Not one to be overshadowed by the COVID pandemic, Earth Day 2021 didn’t let us forget who was boss. Unlike Valentine’s Day, which flew under the radar because restaurants weren’t open for indoor dining, and St. Patrick’s Day, which boasts pretty much no COVID-safe associated activities, Earth Day has myriad options for making its presence known. Ever a show-off, Earth Day chose to make a statement this year.
Earth Day started its minor holiday dominance campaign in earnest in the wee hours on Thursday, with winds that scattered outdoor furniture to new arrangements — perfectly socially distanced ones. When one patio chair is out by the woodshed and the other is pressed up against the chicken coop, the chances of the two chairs’ occupants transmitting COVID to each other are quite slim.
After the windstorm, the sun ushered in a classic warm spring day and out popped the serviceberry blossoms. It’s one of my favorite days of the year; all is as usual when I drive to work in the morning; when I drive home, the landscape is transformed by the riot of little white blooms. The serviceberry, added to the arrowleaf balsamroot that were just beginning to dust the green hills gold, reinforced Emerson’s observation that “Earth laughs in flowers.”
But it was late Thursday evening when Earth Day gave us its biggest gift: precipitation. Given the summers we’ve experienced here over the past six years, I’d wager that few people even considered complaining when they woke to a drizzle on Friday morning, and those who voiced such traitorous thoughts immediately sought forgiveness. (And for those of you who didn’t, it’s not too late.)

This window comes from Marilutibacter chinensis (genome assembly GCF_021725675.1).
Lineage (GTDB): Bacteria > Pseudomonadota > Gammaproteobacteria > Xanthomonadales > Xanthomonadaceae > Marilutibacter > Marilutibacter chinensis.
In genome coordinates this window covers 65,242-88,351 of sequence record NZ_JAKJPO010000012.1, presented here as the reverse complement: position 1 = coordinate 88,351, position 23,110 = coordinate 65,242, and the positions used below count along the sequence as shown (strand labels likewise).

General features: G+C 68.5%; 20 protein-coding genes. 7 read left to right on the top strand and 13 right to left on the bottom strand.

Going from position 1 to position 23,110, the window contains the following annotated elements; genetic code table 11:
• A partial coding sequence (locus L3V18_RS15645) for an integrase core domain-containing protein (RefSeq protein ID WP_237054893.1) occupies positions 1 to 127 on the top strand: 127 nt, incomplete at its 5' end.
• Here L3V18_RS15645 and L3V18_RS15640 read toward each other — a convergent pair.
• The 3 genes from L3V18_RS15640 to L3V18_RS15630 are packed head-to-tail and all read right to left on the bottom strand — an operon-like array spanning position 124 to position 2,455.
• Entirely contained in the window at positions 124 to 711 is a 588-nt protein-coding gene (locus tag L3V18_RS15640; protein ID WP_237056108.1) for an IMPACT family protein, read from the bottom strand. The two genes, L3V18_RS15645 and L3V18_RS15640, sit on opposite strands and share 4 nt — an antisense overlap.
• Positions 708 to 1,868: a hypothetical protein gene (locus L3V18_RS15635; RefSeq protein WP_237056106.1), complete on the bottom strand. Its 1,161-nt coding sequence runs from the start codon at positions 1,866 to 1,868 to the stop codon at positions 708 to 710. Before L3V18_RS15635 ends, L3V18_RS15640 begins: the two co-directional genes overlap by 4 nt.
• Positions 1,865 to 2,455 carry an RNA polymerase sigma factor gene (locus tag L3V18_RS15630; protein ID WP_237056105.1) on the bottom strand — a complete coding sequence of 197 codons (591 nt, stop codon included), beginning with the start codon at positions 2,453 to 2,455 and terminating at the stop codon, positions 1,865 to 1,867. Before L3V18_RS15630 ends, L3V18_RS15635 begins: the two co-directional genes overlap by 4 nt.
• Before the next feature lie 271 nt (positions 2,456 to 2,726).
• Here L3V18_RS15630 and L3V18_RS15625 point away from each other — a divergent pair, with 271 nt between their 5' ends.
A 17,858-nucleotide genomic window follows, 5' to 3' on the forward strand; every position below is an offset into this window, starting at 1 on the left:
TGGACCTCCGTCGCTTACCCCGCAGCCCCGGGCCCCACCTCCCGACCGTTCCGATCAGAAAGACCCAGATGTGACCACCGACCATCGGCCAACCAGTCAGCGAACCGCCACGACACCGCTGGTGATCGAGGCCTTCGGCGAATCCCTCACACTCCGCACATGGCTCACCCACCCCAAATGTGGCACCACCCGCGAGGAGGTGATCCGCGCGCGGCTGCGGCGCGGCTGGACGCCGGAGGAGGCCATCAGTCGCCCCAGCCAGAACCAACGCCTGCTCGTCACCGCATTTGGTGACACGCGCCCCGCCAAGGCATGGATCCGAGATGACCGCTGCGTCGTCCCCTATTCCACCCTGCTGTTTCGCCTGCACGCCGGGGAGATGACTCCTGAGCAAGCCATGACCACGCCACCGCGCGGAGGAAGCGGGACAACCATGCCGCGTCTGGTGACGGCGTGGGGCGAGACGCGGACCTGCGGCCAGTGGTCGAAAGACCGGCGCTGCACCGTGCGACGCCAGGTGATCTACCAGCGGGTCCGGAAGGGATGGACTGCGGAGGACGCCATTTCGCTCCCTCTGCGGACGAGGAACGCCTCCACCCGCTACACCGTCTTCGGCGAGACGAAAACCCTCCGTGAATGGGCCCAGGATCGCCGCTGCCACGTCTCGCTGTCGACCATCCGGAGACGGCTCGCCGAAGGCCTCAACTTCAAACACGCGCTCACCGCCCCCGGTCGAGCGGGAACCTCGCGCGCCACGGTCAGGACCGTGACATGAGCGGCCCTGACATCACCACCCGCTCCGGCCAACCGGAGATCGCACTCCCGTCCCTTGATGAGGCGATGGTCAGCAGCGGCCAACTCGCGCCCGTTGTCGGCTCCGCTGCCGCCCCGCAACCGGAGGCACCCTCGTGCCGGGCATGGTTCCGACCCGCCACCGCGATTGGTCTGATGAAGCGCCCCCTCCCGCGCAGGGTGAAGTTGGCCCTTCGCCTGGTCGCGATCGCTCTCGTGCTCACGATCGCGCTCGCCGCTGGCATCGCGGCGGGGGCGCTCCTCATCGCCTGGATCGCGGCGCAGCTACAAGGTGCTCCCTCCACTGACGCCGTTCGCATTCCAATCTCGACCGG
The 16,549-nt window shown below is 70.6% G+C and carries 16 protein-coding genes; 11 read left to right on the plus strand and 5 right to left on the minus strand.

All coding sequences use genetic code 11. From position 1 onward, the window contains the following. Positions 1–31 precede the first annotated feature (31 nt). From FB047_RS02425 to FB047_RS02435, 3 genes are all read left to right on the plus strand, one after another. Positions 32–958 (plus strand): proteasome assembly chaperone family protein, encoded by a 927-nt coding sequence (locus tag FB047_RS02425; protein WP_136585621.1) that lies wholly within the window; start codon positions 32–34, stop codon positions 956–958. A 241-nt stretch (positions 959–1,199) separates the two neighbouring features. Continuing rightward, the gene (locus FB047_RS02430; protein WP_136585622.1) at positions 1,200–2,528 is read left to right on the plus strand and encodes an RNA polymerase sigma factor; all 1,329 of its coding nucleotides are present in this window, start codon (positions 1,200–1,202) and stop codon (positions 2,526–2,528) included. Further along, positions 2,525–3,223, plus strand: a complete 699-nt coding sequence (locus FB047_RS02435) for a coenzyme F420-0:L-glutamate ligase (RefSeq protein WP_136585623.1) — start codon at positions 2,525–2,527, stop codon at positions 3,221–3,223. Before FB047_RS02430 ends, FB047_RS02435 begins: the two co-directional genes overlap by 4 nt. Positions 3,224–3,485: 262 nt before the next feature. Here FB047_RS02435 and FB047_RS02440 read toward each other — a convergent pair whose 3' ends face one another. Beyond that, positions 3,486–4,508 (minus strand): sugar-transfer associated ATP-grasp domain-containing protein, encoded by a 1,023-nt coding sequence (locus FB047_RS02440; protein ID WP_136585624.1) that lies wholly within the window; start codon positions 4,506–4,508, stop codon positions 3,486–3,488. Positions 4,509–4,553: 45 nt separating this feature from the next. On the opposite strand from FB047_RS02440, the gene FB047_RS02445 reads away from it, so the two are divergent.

Saturday’s rain may have soaked the shoes of the racers in the Sunflower run, but it certainly didn’t dampen their moods. Not only did Earth Day deliver perfect running weather (or have you already forgotten those 80-degree race days of yore, inhaling the dust of the runners ahead of you, counting the miles until the next water station?), but the rain cleaned up those wildflowers something fierce, until each one glistened with individual beads, each raindrop iridescent against a silky balsamroot petal, a tapering spear of lupine, a spiky larkspur.
When the skies cleared a little on Sunday morning, Earth Day showed us the side hustle it had taken on while spackling the valley with rain the day before: frosting the distant peaks of the Sawtooth and Pasayten wilderness areas with snow. The stubble of new grass buzzed against a backdrop of white summits and an unsettled sky.
Earth Day wiped its brow, dusted off its hands with satisfaction, and turned to its neighbor. “Top that, May Day,” Earth Day taunted.